Turning North on the AICW

We crossed the Okochobee Waterway and started our journey north on the Atlantic ICW last Tuesday (4/5), leaving behind locks for awhile and numerous smoky fires from burning off the sugar cane fields prior to harvest. (It’s an ag practice that’s been discontinued nearly everywhere in the world due to its ill health and pollution effects, but still occurs in the Florida glades.

One of many polluting fires from burning off sugar cane fields

Our first of many marina stops to come on the Atlantic ICW was Ft Pierce at Mile Marker 965. MM 0 is at Norfolk VA, so we will be counting down the miles as we head north over the next few months.

On Thursday we raced an incoming thunderstorm as we docked at the Titusville Marina just 4 miles from Cape Canaveral where the SpaceX Axiom rocket would launch Friday morning. Though not fans of the “billionaires race to space”, seeing a manned rocket launch from that proximity was pretty cool!

One of Titusville’s Many Space-related Stops
View of SpaceX manned launch from the Titusville Marina

Friday was a “free” day as we traveled only 26 miles after the launch to New Smyrna Beach. We intended to anchor out but the blustery winds 15-18 mph made us nervous…fortunately the city’s “free dock” in the downtown area was wide open. A sign indicated a 5 hr limit but a city employee told us we could overnight if we left in the morning. It was a great, safe spot in front of their civic center with easy on/off access for Zeke and much appreciated!

New Smyrna Beach North City Dock

We planned to arrive in St. Augustine on Sunday (4/10) and stay a few days at the Municipal Marina after traveling for 7 days in a row, much of it in strong winds. The marina is located on the waterfront in the old historic part of the city and we learned that a traditional Palm Sunday ceremony “the Blessing of the Fleet” was occurring at the marina from 12-3pm.

We planned to arrive in time to watch the procession of boats being individually blessed and sprinkled with holy water by the local bishop as they passed by an elevated stand on the dock. But..as the last boat passed us, we decided to join the line and be “blessed” also. We hope it helps to keep us and ’tis Grand safe and seaworthy as we continue our journey!

BTW, St Augustine is a great city to explore on foot and by bike, so much history here!

The Blessing of the Fleet by the Bishop – note the ladies in Spanish colonial garb too
Small boat approaching the dock for a blessing
The historical Bridge of Lions
One of the two lions fronting the bridge
Loop boats ’tis Grand from Ashland and Superior Passage from Duluth (in forefront)
Exploring St Augustine with friends who visited from Gainesville

On the Move in ’22- leaving the Gulf

We are on the move after a 3-month hiatus to spend some time in Cable reconnecting with family and friends, XC skiing and snowshoeing.  ’tis Grand got a new coat of anti-fouling bottom paint while resting in the shade, on the hard.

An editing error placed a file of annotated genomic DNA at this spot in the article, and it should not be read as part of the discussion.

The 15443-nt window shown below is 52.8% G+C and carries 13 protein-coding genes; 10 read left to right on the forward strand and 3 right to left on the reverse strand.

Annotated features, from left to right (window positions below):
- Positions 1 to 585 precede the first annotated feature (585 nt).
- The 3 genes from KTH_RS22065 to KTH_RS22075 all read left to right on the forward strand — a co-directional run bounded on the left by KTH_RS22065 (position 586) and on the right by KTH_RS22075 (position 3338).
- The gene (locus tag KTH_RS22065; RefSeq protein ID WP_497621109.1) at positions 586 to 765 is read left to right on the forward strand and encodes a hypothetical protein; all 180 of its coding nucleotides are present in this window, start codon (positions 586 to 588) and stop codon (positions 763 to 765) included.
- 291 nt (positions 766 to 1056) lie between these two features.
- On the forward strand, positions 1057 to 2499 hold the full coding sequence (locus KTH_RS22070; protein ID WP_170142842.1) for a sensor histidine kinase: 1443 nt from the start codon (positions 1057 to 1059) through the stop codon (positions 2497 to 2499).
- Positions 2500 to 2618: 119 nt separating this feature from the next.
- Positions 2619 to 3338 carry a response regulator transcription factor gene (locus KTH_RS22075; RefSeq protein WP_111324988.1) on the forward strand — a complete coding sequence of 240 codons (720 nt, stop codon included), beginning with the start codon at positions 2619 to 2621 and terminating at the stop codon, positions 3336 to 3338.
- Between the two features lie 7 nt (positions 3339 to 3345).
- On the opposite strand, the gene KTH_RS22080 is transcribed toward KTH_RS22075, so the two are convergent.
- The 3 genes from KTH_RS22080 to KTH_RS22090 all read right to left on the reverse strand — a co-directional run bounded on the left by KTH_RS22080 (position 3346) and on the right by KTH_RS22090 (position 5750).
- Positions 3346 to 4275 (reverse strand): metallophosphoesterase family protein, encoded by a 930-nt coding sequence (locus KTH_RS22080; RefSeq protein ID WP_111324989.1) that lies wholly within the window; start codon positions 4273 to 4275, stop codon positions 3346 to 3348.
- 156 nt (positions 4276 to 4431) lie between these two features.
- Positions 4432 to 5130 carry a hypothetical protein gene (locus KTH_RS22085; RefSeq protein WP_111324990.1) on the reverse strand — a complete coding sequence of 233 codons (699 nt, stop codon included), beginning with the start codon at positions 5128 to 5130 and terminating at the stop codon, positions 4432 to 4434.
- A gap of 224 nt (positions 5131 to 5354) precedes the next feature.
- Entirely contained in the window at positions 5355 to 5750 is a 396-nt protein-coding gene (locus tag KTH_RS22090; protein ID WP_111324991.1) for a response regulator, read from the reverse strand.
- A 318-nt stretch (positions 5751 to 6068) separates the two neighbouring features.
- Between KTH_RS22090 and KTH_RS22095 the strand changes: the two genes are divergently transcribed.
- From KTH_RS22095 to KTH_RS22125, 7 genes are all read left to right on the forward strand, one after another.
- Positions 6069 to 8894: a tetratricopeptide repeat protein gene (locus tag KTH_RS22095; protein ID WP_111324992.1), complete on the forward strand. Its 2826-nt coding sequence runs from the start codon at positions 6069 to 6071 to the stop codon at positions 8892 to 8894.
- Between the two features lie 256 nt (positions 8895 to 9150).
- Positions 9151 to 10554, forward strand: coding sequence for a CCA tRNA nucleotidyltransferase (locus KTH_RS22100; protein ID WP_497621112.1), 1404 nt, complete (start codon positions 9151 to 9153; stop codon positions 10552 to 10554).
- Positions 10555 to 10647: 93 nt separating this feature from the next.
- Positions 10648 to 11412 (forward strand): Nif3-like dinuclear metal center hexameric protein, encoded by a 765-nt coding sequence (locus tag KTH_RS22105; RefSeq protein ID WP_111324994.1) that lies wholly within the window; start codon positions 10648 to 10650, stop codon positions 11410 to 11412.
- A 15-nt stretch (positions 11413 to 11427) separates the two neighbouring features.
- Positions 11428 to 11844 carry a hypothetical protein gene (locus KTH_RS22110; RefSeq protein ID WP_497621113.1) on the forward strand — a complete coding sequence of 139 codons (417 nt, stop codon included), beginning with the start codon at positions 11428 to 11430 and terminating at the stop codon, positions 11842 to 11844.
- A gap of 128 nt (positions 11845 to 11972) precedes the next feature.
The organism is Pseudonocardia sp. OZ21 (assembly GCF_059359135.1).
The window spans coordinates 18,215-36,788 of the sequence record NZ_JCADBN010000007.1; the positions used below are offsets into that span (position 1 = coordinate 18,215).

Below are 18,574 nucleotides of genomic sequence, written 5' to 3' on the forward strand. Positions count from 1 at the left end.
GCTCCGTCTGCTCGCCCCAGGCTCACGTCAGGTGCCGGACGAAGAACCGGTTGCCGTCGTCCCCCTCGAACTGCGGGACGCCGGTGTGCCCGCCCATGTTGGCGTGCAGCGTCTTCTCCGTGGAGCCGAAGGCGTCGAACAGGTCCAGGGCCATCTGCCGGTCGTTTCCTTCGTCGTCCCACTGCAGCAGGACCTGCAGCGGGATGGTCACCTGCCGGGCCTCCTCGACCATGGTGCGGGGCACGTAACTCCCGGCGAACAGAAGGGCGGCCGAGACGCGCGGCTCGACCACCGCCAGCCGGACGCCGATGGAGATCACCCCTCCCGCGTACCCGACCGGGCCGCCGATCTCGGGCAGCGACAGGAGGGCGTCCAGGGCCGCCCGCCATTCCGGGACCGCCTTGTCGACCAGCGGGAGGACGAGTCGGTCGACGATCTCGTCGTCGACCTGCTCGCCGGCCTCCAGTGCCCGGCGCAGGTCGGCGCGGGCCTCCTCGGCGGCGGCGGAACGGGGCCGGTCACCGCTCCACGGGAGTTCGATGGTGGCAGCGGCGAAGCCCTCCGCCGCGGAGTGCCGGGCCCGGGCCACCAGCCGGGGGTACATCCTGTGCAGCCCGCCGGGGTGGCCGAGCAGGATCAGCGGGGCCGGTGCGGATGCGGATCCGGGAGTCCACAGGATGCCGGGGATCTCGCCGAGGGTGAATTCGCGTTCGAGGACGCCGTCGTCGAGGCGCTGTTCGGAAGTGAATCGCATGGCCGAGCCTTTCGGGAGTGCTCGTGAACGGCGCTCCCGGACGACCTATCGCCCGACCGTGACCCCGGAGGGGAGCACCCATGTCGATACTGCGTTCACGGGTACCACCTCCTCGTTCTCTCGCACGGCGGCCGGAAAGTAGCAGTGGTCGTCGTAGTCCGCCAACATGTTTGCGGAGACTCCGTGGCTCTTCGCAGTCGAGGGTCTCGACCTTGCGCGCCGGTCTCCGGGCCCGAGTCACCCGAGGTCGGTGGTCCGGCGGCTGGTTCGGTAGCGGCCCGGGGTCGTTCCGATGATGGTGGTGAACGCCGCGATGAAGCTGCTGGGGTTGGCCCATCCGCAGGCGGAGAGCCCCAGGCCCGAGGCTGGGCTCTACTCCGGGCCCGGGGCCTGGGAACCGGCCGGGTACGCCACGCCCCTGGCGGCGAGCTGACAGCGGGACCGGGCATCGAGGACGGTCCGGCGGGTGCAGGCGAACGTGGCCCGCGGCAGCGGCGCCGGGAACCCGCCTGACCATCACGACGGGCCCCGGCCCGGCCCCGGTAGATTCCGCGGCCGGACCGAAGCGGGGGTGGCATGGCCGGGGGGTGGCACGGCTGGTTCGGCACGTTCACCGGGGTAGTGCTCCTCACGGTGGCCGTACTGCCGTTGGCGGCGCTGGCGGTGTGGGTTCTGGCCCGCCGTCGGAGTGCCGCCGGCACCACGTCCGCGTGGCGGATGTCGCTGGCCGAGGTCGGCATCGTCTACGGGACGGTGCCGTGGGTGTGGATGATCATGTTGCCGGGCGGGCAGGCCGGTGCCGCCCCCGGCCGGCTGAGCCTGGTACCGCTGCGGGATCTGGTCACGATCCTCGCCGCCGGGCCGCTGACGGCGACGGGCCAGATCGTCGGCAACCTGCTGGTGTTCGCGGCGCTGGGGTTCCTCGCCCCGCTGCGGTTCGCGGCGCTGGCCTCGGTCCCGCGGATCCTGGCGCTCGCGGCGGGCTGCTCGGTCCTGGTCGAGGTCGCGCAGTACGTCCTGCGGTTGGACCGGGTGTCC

Safe Cove boat storage in Port Charlotte FL

After being relaunched and prepared for travel, we took her on a 71-mile “shake-down” cruise to Ft. Meyers.  That wasn’t the original intent or plan, but several upcoming days of 20-25mph winds convinced us to get inside and up the Caloosahatchee River ahead of schedule! Flexibility is always the name of the game!  Zeke weathered his first day back on the water well.  He was calm and collected all day until we entered the marina at dusk when his excitement for going ashore gave way to lots of barking. He definitely loves his marina stays…. He’s just not too pleased with the 88 degree temps!

Too hot!!

Tomorrow we head east upriver toward Lake Okochobee.  There will be locks and bridges to contend with as we make our way to the Atlantic Intercoastal Waterway, as well as lots of alligators, pelicans and muddy shoals.  We will try to keep Zeke safe and mud-free!


We are in a great marina in Sarasota FL celebrating Thanksgiving 2021.  Our assigned parking spot is in amongst the “Big Girls”. 

Marina Jacks, Sarasota FL
More Big Girls as the day wore on…

Over the past 3+ weeks we have traveled into and across portions of the Gulf of Mexico and along the Gulf Intercoastal Waterway to quite a few ports, including Panama City, Pensacola, Apalachicola, Crystal River, Tarpon Springs, St. Petersburg, and Sarasota, and several others. It has been a wonderful journey filled with playful dolphins, Blue Angels, manatees, yummy seafood of all varieties, interesting walks and the occasional company of good friends.

Herds (pods) of dolphins all day long…
Panama City Public beach
Pensacola  downtown
Into the abyss… 86 miles from Carabelle to Steinhatchee. Chop gradually turned to glass about 20 from the finish.  That made it easier to dodge the mine fields of crab pots!